(Corrects spelling of Zuercher Kantonalbank in 15th paragraph.)
Swiss stocks advanced as Libya declared a cease-fire against rebel forces and the Group of Seven nations agreed to sell yen to support Japan following the March 11 earthquake.
Swiss Reinsurance Co. rose for a second day after Barclays Plc raised its recommendation on the shares. Actelion Ltd. (ATLN), Switzerland’s largest biotechnology company, rallied 3.5 percent after an upgrade from Vontobel AG. PubliGroupe SA surged 7.4 percent after reporting a profit.
The Swiss Market Index (SMI) of the biggest and most actively traded companies advanced 0.7 percent to 6,117.06 at 2:03 p.m. in Zurich. The gauge is still heading for a weekly decline of 3.7 percent after the Japanese tremor and ensuing tsunami caused radioactive vapor to leak from the country’s Fukushima Dai-Ichi nuclear power station. The broader Swiss Performance Index gained 0.8 percent today.
“Stocks have been oversold this week and the market’s just retraced up a little way amid low volumes,” said Vanni Vecchini, who sells equities at Louis Capital Markets in London. “Considering what’s at stake -- Japan, Bahrain and the currency issues -- the market hasn’t really come down at all.”
Libya is ceasing all military action and will start talks with the opposition, Foreign Minister Moussa Koussa said in a televised news conference today. The announcement followed the United Nations Security Council’s authorization of the use of force to protect civilians in the North African nation.
The G-7 jointly intervened in the foreign-exchange market for the first time in more than a decade after Japan’s currency soared, threatening its recovery from last week’s earthquake. Japan began the effort, with Europe’s central banks following up in their markets, sending the currency down the most against the dollar since 2008.
Switzerland’s central bank doesn’t plan to issue a statement about possible interventions, spokesman Walter Meier said. He declined to comment on whether the Swiss National Bank plans to intervene or is in contact with other central banks on the matter.
Japanese engineers plan to work into the night to restore power to two of the crippled reactors at the damaged Fukushima Dai-Ichi power plant. Tokyo Electric Power Co. said it may finish reconnecting a power line to the No. 1 and No. 2 reactors by tomorrow morning.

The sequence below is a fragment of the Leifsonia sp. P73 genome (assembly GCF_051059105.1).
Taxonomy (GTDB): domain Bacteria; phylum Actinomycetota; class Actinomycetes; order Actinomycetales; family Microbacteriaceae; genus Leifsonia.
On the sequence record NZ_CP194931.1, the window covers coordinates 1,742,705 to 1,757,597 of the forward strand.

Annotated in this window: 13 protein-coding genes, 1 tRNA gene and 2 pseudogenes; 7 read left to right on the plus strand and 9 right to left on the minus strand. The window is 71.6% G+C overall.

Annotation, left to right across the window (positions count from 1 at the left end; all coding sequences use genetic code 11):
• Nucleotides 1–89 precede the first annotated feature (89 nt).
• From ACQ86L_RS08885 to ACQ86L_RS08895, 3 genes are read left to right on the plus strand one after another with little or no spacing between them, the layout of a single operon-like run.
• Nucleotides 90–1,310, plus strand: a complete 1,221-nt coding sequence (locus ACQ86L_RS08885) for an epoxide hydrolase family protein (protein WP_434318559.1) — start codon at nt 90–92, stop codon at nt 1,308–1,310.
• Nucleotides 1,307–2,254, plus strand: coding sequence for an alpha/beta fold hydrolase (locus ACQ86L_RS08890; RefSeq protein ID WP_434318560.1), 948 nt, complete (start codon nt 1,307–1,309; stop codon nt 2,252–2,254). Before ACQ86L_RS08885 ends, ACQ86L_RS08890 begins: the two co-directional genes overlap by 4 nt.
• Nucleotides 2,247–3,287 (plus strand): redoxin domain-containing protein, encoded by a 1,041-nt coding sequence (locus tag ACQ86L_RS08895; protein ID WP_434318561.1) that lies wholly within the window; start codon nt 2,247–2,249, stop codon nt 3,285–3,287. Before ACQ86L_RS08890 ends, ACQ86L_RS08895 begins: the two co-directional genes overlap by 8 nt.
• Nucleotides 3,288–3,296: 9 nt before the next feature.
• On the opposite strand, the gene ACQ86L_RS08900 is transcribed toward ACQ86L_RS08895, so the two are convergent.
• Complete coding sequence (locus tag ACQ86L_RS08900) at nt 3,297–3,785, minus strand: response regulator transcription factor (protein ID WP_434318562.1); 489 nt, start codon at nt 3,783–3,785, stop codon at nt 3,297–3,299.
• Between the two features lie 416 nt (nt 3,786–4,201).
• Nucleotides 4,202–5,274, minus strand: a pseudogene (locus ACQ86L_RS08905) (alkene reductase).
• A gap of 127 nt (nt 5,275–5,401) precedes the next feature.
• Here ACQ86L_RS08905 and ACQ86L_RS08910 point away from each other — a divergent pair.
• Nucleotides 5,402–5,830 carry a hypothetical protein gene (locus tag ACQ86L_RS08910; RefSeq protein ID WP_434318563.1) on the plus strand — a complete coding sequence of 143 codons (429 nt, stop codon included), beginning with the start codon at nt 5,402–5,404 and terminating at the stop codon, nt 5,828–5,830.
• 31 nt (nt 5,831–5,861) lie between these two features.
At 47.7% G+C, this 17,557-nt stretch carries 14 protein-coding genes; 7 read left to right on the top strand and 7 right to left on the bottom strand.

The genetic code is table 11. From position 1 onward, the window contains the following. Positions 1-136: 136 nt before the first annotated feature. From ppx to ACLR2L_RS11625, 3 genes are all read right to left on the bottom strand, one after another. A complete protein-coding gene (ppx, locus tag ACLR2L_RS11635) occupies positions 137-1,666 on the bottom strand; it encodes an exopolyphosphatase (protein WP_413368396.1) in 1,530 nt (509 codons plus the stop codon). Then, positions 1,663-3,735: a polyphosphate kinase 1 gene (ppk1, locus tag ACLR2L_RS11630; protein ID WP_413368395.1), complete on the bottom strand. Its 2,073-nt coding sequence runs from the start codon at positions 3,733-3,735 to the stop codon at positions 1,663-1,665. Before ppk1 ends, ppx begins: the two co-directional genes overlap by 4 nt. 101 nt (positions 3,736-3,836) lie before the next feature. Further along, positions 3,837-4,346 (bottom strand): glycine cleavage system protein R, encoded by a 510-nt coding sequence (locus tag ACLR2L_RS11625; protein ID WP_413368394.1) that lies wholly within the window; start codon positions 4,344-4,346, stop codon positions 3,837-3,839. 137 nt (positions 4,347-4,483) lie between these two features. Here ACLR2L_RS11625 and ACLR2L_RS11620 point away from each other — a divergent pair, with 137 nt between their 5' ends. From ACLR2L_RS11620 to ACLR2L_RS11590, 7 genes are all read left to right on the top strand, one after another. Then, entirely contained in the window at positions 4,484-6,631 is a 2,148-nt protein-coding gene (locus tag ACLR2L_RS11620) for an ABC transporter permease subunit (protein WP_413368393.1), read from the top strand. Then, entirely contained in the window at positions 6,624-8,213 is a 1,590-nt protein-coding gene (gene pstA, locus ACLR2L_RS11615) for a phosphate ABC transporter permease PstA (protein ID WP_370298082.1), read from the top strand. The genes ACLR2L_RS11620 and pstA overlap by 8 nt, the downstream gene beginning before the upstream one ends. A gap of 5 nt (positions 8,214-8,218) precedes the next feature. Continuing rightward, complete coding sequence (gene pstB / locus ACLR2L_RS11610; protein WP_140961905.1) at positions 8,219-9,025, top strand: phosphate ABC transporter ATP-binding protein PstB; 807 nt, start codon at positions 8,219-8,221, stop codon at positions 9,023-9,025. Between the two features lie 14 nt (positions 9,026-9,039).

Swiss Re gained 2 percent to 50.1 Swiss francs. Barclays raised the world’s second-biggest reinsurer to “equal weight” from “underweight.”
Reinsurance shares now “fairly reflect” the relative loss from the earthquake in Japan, according to Andy Broadfield, an analyst at Barclays. “Swiss Re is best able to provide solutions” to the Japanese insurance market, Broadfield wrote in a note to clients.
Actelion, whose shareholder Elliott Advisors (UK) Ltd. is trying to remove management, surged 3.5 percent to 49.89 francs.
“We see potential for the share price to climb up to 72 francs,” Andrew Weiss, analyst at Vontobel wrote in a note to customers. Elliot, which holds a 6 percent stake in Allschwil, Switzerland-based Actelion, nominated James Shannon, the former head of global development at Novartis AG, as chairman of the Actelion board, and also proposed five other directors, the hedge fund said yesterday in a statement.
PubliGroupe SA soared 7.4 percent to 116 francs, the highest price in more than a year. Switzerland’s largest advertising company said net income was 42.6 million francs ($47.2 million) for 2010 and announced a dividend of 6 francs a share. Publigroupe made a loss in the prior year.
“The company gave an encouraging outlook,” Patrick Jnglin, an analyst at Credit Suisse Group AG, wrote in a note to clients.
“The perspective for alternative energies have considerably improved in the last week,” Martin Schreiber, an analyst at the bank, wrote today.
Coltene Holding AG (CLTN), the Swiss dental products company, fell 5.6 percent to 50.25 francs as Zuercher Kantonalbank downgraded the shares to “market perform” from “outperform.”
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